One of the first insights into the natural disorder of life arrived in 1968, when Motoo Kimura, the great Japanese geneticist, introduced evolutionary biology to his "neutral theory of molecular evolution." This is a staid name for what many scientists consider the most interesting revision of evolutionary theory since Darwin. Kimura's discovery began with a paradox. Starting in the early 1960s, biologists could finally measure the rate of genetic change in species undergoing natural selection. As expected, the engine of evolution was random mutation: double helices suffered from a constant barrage of editing errors. Buried in this data, however, was an uncomfortable new fact: DNA changes way too much. According to Kimura's calculations, the average genome was changing at a hundred times the rate predicted by the equations of evolution. In fact, DNA was changing so much that there was no possible way natural selection could account for all of these so-called adaptations.

But if natural selection wasn't driving the evolution of our genes, then what was? Kimura's answer was simple: chaos. Pure chance. The dice of mutation and the poker of genetic drift. At the level of our DNA, evolution works mostly by accident.* Your genome is a record of random mistakes.

But perhaps that randomness is confined to our DNA. The clocklike cell must restore some sense of order, right? Certainly the translation of our genome—the expression of our actual genes—is a perfectly regulated process, with no hint of disarray. How else could we function? Although molecular biology used to assume that was the case, it isn't. Life is slipshod. Inside our cells, shards and scraps of nucleic acid and protein float around aimlessly, waiting to interact. There is no guiding hand, no guarantee of exactness.

In a 2002 Science paper entitled "Stochastic Gene Expression in a Single Cell," Michael Elowitz of Caltech demonstrated that biological "noise" (a scientific synonym for chaos) is inherent in gene expression. Elowitz began by inserting two separate sequences of DNA stolen from fireflies into the genome of E. coli. One gene encoded a protein that made the creatures glow neon green. The other gene made the bacteria radiate red. Elowitz knew that if the two genes were expressed equally in the E. coli (as classical biological theory predicted), the color yellow would dominate (for light waves, red plus green equals yellow). That is, if life were devoid of intrinsic noise, all the bacteria would be colored by the same neon hue.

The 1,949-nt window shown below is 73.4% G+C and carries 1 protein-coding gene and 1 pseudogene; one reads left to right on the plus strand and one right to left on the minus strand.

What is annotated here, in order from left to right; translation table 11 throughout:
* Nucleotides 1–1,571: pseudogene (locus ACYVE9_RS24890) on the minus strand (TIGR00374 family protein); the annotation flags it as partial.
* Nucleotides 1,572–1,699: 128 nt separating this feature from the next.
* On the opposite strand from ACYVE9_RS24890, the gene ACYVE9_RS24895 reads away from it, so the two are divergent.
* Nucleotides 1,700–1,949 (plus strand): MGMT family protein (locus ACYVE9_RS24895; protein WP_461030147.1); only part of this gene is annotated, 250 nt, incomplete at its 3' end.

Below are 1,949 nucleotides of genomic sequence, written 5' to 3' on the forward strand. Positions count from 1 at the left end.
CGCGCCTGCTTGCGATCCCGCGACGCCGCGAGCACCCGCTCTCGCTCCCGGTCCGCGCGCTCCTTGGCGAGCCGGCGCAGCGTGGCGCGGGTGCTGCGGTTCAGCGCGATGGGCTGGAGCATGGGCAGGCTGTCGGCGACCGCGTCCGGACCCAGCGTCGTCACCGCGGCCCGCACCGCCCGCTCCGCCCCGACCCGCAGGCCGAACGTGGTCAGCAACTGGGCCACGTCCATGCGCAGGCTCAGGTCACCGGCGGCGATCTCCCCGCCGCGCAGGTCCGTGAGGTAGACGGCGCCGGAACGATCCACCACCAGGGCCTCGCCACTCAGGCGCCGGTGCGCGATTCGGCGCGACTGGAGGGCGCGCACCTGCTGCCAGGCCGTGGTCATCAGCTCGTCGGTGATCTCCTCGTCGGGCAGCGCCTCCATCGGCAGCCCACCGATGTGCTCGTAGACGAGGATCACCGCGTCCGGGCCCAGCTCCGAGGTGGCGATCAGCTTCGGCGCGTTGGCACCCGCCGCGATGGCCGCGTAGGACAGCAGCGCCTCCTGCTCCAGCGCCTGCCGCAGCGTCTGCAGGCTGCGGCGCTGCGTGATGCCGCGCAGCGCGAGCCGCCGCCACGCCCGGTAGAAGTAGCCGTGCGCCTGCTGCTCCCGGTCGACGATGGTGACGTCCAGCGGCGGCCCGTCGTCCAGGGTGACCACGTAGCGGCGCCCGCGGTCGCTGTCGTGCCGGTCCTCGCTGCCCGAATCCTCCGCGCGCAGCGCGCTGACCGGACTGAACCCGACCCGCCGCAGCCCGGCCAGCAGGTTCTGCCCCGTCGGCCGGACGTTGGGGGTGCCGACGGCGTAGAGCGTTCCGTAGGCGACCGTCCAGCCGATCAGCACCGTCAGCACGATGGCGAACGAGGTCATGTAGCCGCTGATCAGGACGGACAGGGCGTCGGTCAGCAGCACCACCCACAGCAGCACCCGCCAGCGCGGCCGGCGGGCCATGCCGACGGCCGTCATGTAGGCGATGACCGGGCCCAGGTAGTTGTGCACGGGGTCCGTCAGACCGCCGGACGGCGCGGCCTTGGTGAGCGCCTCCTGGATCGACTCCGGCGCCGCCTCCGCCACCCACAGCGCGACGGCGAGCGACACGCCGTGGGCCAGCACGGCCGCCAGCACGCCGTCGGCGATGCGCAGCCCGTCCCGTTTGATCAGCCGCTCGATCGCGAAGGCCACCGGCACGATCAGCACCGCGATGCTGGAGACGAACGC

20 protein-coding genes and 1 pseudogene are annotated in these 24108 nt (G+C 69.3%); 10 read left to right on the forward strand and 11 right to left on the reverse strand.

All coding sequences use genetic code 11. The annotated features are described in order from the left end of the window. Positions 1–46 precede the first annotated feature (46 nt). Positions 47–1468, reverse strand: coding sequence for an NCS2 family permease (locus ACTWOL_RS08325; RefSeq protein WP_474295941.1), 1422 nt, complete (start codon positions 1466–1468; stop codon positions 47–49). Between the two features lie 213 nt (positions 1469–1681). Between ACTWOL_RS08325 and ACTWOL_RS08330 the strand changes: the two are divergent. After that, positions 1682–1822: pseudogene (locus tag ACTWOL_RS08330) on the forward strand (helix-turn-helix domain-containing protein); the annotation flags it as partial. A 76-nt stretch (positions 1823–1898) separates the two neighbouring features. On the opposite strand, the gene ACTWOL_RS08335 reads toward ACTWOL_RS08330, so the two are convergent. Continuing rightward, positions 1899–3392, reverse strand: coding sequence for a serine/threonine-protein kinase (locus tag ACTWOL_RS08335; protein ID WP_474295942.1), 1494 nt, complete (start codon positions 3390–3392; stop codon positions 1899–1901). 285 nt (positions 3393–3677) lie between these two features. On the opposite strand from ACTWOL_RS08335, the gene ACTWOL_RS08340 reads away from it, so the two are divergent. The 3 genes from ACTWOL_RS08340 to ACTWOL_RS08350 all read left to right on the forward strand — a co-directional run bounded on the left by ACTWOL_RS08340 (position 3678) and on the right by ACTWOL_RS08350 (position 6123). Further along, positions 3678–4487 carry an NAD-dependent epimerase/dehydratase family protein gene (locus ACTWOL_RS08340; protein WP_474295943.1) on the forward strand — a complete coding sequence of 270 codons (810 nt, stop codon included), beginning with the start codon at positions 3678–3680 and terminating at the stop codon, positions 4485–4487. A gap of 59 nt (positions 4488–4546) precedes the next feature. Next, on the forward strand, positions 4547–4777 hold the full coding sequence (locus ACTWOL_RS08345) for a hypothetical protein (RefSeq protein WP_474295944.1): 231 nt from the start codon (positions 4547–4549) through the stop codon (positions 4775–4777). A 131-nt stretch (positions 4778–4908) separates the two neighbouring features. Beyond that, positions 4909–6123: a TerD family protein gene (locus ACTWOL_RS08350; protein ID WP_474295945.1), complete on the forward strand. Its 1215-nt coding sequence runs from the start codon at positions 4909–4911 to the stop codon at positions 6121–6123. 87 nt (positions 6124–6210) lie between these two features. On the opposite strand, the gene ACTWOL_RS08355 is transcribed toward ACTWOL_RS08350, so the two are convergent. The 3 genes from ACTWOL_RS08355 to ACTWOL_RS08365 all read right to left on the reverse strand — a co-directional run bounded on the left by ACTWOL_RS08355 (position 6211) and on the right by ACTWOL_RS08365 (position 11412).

But Elowitz discovered that when the red- and green-light genes were expressed at ordinary levels, and not over expressed, the noise in the system suddenly became visible. Some bacteria were yellow (the orderly ones), but other cells, influenced by their intrinsic disorder, glowed a deep turquoise or orange. All the variance in color was caused by an inexplicable variance in fluorescent-protein level: the two genes were not expressed equally. The simple premise underlying every molecular biology experiment—that life follows regular rules, that it transcribes its DNA faithfully and accurately—vanished in the colorful collage of prokaryotes. Although the cells were technically the same, the randomness built into their system produced a significant amount of fluorescent variation. This disparity in bacterial hue was not reducible. The noise had no single source. It was simply there, an essential part of what makes life living.

Furthermore, this messiness inherent in gene translation percolates upward, infecting and influencing all aspects of life. Fruit flies, for example, have long hairs on their bodies that serve as sensory organs. The location and density of those hairs differ between the two sides of the fly, but not in any systematic way. After all, the two sides of the fly are encoded by the same genes and have developed in the same environment. The variation in the fly is a consequence of random atomic jostling inside its cells, what biologists call "developmental noise." (This is also why your left hand and right hand have different fingerprints.)